Federal judge declines to temporarily block key portion of Illinois high-power semiautomatic weapons ban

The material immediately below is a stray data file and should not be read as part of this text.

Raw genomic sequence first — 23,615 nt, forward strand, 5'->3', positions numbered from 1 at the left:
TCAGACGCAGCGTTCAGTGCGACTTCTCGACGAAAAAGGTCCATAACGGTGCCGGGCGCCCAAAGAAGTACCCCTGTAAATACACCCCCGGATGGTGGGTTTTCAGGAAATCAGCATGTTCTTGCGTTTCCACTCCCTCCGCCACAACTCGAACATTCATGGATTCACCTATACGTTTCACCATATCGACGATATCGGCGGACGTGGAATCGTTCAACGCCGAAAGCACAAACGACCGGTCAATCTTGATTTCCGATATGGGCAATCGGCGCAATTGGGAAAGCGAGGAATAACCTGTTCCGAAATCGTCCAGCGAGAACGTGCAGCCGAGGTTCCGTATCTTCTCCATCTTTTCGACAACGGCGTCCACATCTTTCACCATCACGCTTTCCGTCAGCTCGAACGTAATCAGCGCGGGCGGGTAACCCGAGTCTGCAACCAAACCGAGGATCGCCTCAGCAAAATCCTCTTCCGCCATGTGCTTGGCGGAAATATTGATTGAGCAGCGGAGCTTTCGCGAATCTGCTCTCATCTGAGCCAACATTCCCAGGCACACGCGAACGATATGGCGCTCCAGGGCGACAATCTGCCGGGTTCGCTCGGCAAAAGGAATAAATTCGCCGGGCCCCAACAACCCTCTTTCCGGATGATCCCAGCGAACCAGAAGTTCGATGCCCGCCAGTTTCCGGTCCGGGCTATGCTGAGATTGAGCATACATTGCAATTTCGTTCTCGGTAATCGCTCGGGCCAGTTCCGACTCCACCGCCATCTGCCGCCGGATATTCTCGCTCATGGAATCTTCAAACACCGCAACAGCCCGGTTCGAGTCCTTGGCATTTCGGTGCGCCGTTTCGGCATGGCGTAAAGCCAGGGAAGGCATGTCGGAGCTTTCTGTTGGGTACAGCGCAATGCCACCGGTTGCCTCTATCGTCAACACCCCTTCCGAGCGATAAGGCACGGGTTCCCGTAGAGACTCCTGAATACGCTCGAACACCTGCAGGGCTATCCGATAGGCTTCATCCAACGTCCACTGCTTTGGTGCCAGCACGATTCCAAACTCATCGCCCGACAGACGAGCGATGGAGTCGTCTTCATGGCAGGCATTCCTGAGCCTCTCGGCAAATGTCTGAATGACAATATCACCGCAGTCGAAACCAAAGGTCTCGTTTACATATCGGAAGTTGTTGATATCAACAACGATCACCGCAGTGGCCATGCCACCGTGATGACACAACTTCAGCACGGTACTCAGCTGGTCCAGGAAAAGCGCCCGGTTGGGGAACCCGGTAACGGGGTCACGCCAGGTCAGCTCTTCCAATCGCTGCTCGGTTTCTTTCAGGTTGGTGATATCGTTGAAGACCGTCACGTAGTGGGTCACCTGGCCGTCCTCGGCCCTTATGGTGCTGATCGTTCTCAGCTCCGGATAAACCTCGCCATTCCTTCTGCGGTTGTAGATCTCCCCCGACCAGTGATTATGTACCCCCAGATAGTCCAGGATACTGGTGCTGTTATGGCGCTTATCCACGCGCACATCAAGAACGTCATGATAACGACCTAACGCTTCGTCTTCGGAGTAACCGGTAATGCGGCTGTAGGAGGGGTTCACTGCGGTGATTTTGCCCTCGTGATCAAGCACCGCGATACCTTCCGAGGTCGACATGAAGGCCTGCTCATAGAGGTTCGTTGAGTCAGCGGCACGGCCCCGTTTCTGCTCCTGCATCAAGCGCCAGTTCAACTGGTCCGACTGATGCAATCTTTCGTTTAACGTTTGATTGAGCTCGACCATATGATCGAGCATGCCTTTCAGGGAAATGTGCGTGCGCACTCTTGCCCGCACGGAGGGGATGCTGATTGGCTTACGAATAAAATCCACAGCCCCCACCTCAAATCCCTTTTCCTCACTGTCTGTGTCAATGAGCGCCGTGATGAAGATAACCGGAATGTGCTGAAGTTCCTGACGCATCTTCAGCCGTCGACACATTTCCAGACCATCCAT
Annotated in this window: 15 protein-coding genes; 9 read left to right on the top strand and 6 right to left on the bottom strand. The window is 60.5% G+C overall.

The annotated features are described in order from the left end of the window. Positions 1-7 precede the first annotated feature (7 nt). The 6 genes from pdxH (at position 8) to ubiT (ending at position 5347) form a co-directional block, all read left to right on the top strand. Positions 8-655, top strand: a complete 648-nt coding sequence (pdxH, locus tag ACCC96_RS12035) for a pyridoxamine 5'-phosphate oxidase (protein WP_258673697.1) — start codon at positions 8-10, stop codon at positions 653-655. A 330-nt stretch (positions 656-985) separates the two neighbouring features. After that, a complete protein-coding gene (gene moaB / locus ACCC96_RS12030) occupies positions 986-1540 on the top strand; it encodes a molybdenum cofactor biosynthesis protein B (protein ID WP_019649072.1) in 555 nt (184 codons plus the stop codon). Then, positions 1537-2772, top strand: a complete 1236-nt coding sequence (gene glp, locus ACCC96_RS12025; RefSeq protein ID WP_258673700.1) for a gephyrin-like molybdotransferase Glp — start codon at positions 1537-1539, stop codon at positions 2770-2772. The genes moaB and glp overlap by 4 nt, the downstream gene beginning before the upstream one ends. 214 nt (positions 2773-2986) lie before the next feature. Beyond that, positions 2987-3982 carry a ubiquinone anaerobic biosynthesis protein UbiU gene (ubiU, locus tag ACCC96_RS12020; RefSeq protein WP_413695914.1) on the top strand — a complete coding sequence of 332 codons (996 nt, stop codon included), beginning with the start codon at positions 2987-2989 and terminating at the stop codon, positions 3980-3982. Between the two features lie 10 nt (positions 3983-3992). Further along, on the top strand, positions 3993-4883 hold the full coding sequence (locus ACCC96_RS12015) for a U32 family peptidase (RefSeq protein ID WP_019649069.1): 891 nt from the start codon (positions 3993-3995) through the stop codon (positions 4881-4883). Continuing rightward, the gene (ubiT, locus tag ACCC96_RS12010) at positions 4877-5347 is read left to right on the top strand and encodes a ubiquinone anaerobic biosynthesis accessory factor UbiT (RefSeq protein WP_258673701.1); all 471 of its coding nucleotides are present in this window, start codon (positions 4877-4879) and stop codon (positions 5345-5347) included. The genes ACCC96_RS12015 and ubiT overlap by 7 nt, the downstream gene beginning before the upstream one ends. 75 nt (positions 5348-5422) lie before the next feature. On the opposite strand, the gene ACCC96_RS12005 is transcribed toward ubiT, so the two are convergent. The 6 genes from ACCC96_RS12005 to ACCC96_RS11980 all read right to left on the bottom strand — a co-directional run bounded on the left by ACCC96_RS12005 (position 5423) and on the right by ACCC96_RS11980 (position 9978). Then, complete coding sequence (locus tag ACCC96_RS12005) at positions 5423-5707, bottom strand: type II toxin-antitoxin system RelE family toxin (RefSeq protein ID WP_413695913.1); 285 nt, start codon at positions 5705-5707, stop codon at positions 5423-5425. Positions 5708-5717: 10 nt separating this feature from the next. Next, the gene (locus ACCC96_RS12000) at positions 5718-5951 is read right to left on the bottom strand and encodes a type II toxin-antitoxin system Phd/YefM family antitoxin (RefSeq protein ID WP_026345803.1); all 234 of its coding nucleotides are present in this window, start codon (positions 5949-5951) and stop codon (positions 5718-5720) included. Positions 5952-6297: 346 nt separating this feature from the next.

A federal judge in Illinois has declined to temporarily delay a portion of the state law banning some high-power semiautomatic weapons from going into effect. U.S. District Judge Stephen McGlynn on Friday declined a request from several gun rights groups that would have delayed the Jan. 1 deadline for residents of Illinois to register their guns that are under the ban, according to the Chicago Tribune. According to the report, those who have guns or accessories that are included in the ban are required to file “endorsement affidavits” with the Illinois State Police on their website. Individuals who fail to register could be charged with a misdemeanor for the first offense and a felony for any offenses after. SUPREME COURT ALLOWS ILLINOIS SEMIAUTOMATIC WEAPONS BAN TO STAY IN PLACE McGlynn wrote in his opinion that a temporary injunction would “create further delays in this litigation when the constitutional rights of the citizens demand an expeditious resolution on the merits.” President of Federal Firearms Licensees of Illinois, Dan Eldridge, told the outlet that the issue could end up in the Supreme Court. “There’s a lot of stuff in motion in here,” Eldridge said. ILLINOIS GOV. JB PRITZKER SIGNS LAW BANNING FIREARM ADVERTISEMENTS THAT APPEAL TO CHILDREN The ban, signed by Democratic Gov. J.B. Pritzker in January, includes penalties for individuals who, “carries or possesses… manufactures, sells, delivers, imports, or purchases any assault weapon or .50 caliber rifle.” The law also includes statutory penalties for anyone who, “sells, manufactures, delivers, imports, possesses, or purchases any assault weapon attachment or .50 caliber cartridge.”Any kit or tools used to increase the fire rate of a semiautomatic weapon are also included in the ban, and the law includes a limit for purchases of certain magazines. On Dec. 14, the Supreme Court allowed the law to remain in place after the National Association for Gun rights asked for a preliminary injunction. In November, a 7th District U.S. Court of Appeals panel also refused a request to block the law. In August, the law was upheld by the Illinois Supreme Court in a 4-3 decision.
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